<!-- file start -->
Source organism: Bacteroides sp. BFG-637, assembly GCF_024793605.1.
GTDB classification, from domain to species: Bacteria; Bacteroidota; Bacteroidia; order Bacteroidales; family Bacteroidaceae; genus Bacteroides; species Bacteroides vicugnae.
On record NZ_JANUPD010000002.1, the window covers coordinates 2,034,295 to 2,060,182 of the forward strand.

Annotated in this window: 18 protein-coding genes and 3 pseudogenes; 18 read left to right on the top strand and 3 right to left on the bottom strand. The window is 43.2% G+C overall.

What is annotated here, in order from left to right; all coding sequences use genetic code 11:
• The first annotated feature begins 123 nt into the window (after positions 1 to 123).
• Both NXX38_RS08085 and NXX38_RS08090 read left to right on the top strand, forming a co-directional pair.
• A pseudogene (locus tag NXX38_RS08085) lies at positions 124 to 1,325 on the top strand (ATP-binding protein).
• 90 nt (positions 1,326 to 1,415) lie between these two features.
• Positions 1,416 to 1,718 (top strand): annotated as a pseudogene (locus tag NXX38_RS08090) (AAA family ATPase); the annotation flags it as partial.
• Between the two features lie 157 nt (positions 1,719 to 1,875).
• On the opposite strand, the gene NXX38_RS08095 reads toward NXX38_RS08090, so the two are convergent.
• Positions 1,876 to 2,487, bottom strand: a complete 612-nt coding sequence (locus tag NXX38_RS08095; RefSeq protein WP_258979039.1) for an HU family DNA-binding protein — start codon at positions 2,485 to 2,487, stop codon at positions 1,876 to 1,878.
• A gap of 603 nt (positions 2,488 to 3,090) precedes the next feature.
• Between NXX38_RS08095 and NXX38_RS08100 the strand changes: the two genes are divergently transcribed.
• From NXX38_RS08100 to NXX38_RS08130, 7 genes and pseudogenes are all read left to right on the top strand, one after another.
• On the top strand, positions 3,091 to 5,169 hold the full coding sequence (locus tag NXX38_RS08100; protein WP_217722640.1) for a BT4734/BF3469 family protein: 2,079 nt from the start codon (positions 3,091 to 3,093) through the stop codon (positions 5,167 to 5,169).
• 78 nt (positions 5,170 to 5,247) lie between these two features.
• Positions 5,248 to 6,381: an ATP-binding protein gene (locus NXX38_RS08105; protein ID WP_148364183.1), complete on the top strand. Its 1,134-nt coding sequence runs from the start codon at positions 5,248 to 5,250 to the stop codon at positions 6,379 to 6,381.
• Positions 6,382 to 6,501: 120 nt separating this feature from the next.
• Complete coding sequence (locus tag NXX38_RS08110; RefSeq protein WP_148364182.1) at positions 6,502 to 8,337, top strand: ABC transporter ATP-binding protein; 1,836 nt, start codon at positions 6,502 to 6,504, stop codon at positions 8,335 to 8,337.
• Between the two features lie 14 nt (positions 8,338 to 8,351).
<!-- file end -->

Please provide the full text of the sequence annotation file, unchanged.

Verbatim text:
Source organism: Bacteroides sp. BFG-637, assembly GCF_024793605.1.
GTDB classification, from domain to species: Bacteria; Bacteroidota; Bacteroidia; order Bacteroidales; family Bacteroidaceae; genus Bacteroides; species Bacteroides vicugnae.
On record NZ_JANUPD010000002.1, the window covers coordinates 2,034,295 to 2,060,182 of the forward strand.

Annotated in this window: 18 protein-coding genes and 3 pseudogenes; 18 read left to right on the top strand and 3 right to left on the bottom strand. The window is 43.2% G+C overall.

What is annotated here, in order from left to right; all coding sequences use genetic code 11:
• The first annotated feature begins 123 nt into the window (after positions 1 to 123).
• Both NXX38_RS08085 and NXX38_RS08090 read left to right on the top strand, forming a co-directional pair.
• A pseudogene (locus tag NXX38_RS08085) lies at positions 124 to 1,325 on the top strand (ATP-binding protein).
• 90 nt (positions 1,326 to 1,415) lie between these two features.
• Positions 1,416 to 1,718 (top strand): annotated as a pseudogene (locus tag NXX38_RS08090) (AAA family ATPase); the annotation flags it as partial.
• Between the two features lie 157 nt (positions 1,719 to 1,875).
• On the opposite strand, the gene NXX38_RS08095 reads toward NXX38_RS08090, so the two are convergent.
• Positions 1,876 to 2,487, bottom strand: a complete 612-nt coding sequence (locus tag NXX38_RS08095; RefSeq protein WP_258979039.1) for an HU family DNA-binding protein — start codon at positions 2,485 to 2,487, stop codon at positions 1,876 to 1,878.
• A gap of 603 nt (positions 2,488 to 3,090) precedes the next feature.
• Between NXX38_RS08095 and NXX38_RS08100 the strand changes: the two genes are divergently transcribed.
• From NXX38_RS08100 to NXX38_RS08130, 7 genes and pseudogenes are all read left to right on the top strand, one after another.
• On the top strand, positions 3,091 to 5,169 hold the full coding sequence (locus tag NXX38_RS08100; protein WP_217722640.1) for a BT4734/BF3469 family protein: 2,079 nt from the start codon (positions 3,091 to 3,093) through the stop codon (positions 5,167 to 5,169).
• 78 nt (positions 5,170 to 5,247) lie between these two features.
• Positions 5,248 to 6,381: an ATP-binding protein gene (locus NXX38_RS08105; protein ID WP_148364183.1), complete on the top strand. Its 1,134-nt coding sequence runs from the start codon at positions 5,248 to 5,250 to the stop codon at positions 6,379 to 6,381.
• Positions 6,382 to 6,501: 120 nt separating this feature from the next.
• Complete coding sequence (locus tag NXX38_RS08110; RefSeq protein WP_148364182.1) at positions 6,502 to 8,337, top strand: ABC transporter ATP-binding protein; 1,836 nt, start codon at positions 6,502 to 6,504, stop codon at positions 8,335 to 8,337.
• Between the two features lie 14 nt (positions 8,338 to 8,351).